Introduction: Sharpening a Card Scraper

Remember how well your card scraper worked when it was new?

The key to having it always work like that, or better, is to regularly sharpen it between use, and I'll show you how

Step 1: Watch It First, Then Read All the Detail

Step 2: If It's Really Been Abused, Bring in the Big Gun

A card scraper needs a straight, continuous edge, at ninety degrees to it's flat side (or face) to work well. So if yours has nicks, scores, or other edge damage, or is badly rounded over, then get out a sharp, flat file.

Lay the file on the workbench with it's handle facing you, and, holding the card perpendicular to and on top of it, draw the card towards yourself. This removes metal from the edge, and you simply keep going until the edge has a continuous flat surface, reaching to both faces and the ends of the card.

Repeat for the other edge, and the ends too if you use them.

Step 3: Smooth the Edge

Once you start sharpening regularly, this is the stage you would normally start at.

Begin smoothing the edge by drawing it along a coarse diamond plate (or oil stone, water stone, etc.). remember to keep it perpendicular. Three to six strokes should get you the consistent surface texture you're looking for.

(If you don't have a diamond plate, or sharpening stones, you can use 120grit sandpaper held down on a flat surface like a piece of float glass)

Step 4: Keep Smoothing

Keep smoothing the edge by drawing it along a medium diamond plate (or oil stone, water stone, etc.). As before, keep it perpendicular.

Three to four strokes should get you the dull gray surface you're looking for. If your eyesight is like mine, you won't be able to see the fine scratches that are still there!

(If you don't have a diamond plate, or sharpening stones, you can use 240grit sandpaper held down on a flat surface like a piece of float glass)

Step 5: Remove the Rough Burr

All the flattening and smoothing will have produced a rough burr, hanging where the edge meets the face.

Draw the card, face down and flat to the medium diamond plate (or oil stone, water stone, etc.). As you draw the card along the plate with one hand, progressively move a finger of the other hand from one end to the other, applying downward pressure beside the edge.

Two or three strokes should get rid of the burr, whilst maintaining the ninety degree angle.
you're looking for. If your eyesight is like mine, you won't be able to see the fine scratches that are still there!

(If you don't have a diamond plate, or sharpening stones, you can use 240grit sandpaper held down on a flat surface like a piece of float glass)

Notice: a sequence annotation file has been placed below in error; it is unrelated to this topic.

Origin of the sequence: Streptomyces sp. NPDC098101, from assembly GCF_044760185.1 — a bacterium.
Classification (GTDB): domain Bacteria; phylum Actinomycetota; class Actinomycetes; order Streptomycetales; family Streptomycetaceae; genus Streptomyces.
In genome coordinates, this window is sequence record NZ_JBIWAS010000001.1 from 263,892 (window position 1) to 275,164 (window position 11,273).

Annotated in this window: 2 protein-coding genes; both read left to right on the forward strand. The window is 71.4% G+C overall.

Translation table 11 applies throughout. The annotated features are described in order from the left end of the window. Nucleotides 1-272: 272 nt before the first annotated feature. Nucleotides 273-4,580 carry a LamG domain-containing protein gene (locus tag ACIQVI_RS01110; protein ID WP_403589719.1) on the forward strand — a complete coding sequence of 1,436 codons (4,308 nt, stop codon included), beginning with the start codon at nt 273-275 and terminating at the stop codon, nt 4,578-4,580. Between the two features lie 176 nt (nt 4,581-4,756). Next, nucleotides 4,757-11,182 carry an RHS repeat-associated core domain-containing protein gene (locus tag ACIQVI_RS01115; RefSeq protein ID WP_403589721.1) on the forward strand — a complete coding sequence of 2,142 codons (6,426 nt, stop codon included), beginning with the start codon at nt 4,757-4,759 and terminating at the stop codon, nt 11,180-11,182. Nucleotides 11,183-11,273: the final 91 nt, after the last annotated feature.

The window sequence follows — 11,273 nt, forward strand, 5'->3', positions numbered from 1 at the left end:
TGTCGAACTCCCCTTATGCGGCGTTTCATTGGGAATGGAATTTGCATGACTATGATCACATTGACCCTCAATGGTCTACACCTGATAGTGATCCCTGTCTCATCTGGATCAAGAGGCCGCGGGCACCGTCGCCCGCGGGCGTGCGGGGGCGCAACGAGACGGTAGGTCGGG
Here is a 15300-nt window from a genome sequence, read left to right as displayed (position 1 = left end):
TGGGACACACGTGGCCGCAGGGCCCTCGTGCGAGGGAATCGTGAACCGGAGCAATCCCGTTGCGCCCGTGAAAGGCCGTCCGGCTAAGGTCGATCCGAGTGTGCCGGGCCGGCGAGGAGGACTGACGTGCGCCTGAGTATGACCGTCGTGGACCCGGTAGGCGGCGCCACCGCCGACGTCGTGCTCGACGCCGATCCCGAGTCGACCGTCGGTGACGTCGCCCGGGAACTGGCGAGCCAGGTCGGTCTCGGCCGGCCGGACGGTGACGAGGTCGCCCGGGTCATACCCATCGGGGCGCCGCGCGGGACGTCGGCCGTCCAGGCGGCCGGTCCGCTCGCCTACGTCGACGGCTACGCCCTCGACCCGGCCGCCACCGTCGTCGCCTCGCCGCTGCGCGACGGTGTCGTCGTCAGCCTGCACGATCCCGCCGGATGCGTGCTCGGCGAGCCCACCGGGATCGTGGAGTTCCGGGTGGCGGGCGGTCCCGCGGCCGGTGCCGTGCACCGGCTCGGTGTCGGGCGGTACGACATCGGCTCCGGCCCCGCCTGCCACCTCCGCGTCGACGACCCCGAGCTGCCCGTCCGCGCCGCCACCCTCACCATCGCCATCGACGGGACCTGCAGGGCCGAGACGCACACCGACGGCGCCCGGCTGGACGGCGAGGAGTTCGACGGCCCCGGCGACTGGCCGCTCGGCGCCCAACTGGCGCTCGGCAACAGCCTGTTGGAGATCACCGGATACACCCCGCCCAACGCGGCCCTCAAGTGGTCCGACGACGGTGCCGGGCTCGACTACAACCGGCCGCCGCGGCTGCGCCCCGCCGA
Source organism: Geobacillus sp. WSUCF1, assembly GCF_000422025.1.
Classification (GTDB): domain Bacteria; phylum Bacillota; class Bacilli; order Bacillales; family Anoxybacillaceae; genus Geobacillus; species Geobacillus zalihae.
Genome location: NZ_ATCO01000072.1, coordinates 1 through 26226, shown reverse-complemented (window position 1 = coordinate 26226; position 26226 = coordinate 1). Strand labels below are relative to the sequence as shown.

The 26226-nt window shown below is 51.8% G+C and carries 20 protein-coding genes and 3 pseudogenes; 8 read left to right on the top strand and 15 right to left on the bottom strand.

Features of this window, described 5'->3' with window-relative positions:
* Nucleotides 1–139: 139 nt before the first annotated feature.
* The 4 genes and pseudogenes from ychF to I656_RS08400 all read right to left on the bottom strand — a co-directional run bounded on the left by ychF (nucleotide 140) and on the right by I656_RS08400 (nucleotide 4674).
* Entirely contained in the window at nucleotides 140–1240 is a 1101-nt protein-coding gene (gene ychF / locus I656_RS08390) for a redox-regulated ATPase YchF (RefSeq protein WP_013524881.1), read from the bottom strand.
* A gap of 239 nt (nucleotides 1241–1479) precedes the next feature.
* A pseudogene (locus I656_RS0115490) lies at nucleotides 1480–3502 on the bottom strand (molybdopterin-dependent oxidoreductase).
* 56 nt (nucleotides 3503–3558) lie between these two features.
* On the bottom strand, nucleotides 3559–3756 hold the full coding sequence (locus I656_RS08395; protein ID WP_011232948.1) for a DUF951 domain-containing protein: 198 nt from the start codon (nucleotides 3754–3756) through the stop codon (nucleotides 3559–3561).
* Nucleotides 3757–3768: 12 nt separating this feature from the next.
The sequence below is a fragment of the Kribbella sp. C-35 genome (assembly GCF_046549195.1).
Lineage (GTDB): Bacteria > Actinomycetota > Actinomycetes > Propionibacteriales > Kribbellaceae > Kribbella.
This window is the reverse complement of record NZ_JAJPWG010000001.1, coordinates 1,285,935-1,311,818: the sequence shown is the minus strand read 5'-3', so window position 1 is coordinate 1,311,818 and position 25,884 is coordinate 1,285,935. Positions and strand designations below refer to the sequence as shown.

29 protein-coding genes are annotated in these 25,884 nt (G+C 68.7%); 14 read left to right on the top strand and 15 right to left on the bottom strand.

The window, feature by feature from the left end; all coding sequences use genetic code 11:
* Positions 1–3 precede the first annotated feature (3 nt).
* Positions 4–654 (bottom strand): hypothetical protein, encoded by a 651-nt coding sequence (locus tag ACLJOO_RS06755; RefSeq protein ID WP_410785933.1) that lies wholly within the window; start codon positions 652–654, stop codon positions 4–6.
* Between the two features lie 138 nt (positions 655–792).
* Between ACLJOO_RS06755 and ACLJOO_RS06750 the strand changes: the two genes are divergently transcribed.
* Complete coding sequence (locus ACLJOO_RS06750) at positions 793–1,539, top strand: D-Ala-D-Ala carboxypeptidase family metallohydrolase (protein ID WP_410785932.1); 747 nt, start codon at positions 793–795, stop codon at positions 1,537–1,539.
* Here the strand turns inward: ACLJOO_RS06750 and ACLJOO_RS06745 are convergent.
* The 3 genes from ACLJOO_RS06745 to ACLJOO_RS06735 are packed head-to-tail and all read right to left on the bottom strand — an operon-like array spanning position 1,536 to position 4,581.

Step 6: Finish Smoothing on a Fine Stone for Good Results

Repeat the smoothing process using a fine diamond plate, or fine India stone as I do, (or a fine water stone, etc.), and once again remove the burr.

You're ready to take shavings again!

Step 7: Go the Extra Mile for a Smoother Finish

I finish my smoothing and burr removal using honing paste spread on a flat piece of MDF.

With this, you can achieve a mirror finish to the edge and face.

Step 8: Test the Card Without a Burr

Try your card scraper without a burr.

You should get very fine shavings

Step 9: For a More Agressive Cut, Add a Burr

Holding the card on a block, or in a vice, apply pressure to the edge, with a burnisher held perpendicular to the face, in three or four continuous strokes.

Now angle the burnisher at between eighty and eighty five degrees to the face, and give three or four more strokes.

Flip the card over, and repeat the angled strokes, to prepare the other side of the edge.

Step 10: Congratulations!

You now know a simple method to keep your card scrapers ready for action.

Thanks for tuning in.

Be sure to like and comment if you found this informative.

Comments

author
aebe (author)2015-10-05

Scrapers beat the heck out of sandpaper , much less dust and you can get a finished surface with one . As the price of a factory made scraper can put you off , find yard sale handsaws and make your own ( circular saw blades will yield heavy duty scrapers and plane irons ) .

author
BeachsideHank (author)2015-06-05

I get my card scraper stock from old handsaws, they're very cheap at yard sales, just score with a carbide too and snap, sharpen as you show and go!

author
WOmadeOD (author)BeachsideHank2015-06-05

That's a great tip, thanks for sharing

author
BeachsideHank (author)WOmadeOD2015-06-06

I found that a broken saw's blade can come in handy also, when I restored a vintage radial arm saw, scroll down to "Houston We Have A Problem":

http://people.delphiforums.com/perristalsis/Sweeth...

author
BrettHacks (author)2015-06-05

Excellent video. I tend to forget how well a properly prepared scraper works.

author
WOmadeOD (author)BrettHacks2015-06-05

Indeed, thanks for your comments.

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